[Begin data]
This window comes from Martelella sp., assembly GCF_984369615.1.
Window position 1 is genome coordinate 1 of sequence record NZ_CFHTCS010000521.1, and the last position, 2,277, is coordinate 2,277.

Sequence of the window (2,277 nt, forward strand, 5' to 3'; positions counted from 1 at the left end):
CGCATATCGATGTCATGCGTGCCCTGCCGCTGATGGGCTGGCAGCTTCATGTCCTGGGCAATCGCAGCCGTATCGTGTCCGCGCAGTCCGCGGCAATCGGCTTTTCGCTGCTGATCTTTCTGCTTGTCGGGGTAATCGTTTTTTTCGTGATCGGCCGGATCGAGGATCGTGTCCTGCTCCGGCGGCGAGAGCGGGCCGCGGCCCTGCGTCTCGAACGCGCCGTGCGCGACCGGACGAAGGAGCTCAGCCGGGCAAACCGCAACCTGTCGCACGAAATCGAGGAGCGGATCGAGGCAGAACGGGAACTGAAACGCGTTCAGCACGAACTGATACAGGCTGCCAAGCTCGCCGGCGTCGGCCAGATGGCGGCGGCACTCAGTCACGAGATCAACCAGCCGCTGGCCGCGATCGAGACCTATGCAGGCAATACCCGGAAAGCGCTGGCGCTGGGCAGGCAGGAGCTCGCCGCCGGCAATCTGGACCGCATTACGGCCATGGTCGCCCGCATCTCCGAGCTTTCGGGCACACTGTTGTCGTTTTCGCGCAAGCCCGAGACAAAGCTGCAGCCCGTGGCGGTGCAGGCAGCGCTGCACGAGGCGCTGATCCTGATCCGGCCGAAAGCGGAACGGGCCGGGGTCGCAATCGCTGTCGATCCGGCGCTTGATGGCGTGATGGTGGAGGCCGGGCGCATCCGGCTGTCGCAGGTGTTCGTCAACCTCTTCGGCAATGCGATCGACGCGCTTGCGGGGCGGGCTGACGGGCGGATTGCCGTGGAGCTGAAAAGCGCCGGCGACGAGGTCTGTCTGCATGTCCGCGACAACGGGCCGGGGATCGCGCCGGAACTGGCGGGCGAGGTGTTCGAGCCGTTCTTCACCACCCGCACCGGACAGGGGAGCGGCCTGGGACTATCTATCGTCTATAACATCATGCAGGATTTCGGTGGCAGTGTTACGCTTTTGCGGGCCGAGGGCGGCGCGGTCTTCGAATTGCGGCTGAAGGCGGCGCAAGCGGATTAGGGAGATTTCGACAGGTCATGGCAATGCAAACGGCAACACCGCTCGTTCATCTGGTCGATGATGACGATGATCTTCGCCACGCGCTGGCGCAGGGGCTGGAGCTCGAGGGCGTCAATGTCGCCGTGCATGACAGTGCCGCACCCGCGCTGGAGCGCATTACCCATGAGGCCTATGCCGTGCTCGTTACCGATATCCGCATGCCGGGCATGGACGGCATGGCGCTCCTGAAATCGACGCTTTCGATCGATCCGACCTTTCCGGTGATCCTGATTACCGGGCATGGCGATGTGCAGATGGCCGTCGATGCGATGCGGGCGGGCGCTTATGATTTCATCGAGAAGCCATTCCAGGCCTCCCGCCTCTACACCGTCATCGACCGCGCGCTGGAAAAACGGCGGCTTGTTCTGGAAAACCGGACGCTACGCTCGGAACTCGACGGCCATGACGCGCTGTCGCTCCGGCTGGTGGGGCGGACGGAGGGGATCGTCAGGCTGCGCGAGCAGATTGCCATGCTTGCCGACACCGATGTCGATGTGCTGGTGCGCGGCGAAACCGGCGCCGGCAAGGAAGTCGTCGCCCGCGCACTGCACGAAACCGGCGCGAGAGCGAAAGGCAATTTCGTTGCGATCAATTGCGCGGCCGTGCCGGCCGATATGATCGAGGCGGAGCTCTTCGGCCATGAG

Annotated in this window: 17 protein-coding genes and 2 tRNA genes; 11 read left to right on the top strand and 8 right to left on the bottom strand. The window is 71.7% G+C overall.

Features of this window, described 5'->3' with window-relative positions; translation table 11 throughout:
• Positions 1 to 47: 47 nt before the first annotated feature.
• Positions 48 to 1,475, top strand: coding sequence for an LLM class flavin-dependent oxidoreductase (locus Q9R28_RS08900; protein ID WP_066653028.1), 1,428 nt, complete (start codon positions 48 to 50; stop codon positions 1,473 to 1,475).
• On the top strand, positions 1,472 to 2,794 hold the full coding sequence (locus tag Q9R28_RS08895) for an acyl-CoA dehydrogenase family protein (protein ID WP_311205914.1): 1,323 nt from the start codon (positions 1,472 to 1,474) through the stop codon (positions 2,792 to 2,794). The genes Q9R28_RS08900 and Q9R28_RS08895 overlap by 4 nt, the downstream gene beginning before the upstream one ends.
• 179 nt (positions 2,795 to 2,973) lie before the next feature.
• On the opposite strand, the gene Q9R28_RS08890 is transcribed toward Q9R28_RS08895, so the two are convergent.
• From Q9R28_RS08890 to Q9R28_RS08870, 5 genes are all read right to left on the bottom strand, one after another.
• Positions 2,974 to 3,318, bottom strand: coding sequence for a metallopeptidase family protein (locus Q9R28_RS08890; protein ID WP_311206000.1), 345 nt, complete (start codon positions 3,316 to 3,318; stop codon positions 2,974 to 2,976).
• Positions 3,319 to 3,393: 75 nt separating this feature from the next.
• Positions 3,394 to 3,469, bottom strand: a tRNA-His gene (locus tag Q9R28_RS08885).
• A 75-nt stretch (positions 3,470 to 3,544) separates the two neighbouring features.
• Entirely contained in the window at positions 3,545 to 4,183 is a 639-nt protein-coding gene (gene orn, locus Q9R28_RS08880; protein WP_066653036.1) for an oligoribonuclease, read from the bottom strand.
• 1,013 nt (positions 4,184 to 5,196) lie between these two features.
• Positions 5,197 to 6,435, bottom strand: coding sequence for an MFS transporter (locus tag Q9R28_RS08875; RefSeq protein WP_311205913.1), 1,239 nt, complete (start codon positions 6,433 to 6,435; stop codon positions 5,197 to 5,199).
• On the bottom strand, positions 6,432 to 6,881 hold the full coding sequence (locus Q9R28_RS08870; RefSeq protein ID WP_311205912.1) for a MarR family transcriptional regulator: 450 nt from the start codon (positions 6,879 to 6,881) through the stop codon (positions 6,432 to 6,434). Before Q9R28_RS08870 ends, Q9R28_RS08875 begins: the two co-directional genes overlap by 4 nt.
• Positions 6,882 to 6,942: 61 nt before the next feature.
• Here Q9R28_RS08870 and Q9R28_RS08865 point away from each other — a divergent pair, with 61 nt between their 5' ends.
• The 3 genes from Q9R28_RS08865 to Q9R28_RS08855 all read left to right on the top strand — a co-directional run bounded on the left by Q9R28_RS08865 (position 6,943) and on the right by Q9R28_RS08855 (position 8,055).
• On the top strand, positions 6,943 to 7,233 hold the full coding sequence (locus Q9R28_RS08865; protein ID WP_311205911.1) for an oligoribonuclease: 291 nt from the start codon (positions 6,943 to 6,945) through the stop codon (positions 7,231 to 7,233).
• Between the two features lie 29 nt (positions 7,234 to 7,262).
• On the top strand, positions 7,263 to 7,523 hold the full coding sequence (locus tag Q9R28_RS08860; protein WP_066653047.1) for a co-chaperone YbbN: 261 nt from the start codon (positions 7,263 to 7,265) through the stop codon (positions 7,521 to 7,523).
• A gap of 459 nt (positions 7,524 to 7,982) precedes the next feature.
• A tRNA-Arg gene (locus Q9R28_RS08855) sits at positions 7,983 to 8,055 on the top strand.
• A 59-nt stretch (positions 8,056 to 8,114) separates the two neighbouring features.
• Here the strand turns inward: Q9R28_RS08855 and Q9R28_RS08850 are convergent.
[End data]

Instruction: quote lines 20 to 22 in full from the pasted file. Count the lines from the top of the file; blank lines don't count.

• On the bottom strand, positions 6,432 to 6,881 hold the full coding sequence (locus Q9R28_RS08870; RefSeq protein ID WP_311205912.1) for a MarR family transcriptional regulator: 450 nt from the start codon (positions 6,879 to 6,881) through the stop codon (positions 6,432 to 6,434). Before Q9R28_RS08870 ends, Q9R28_RS08875 begins: the two co-directional genes overlap by 4 nt.
• Positions 6,882 to 6,942: 61 nt before the next feature.
• Here Q9R28_RS08870 and Q9R28_RS08865 point away from each other — a divergent pair, with 61 nt between their 5' ends.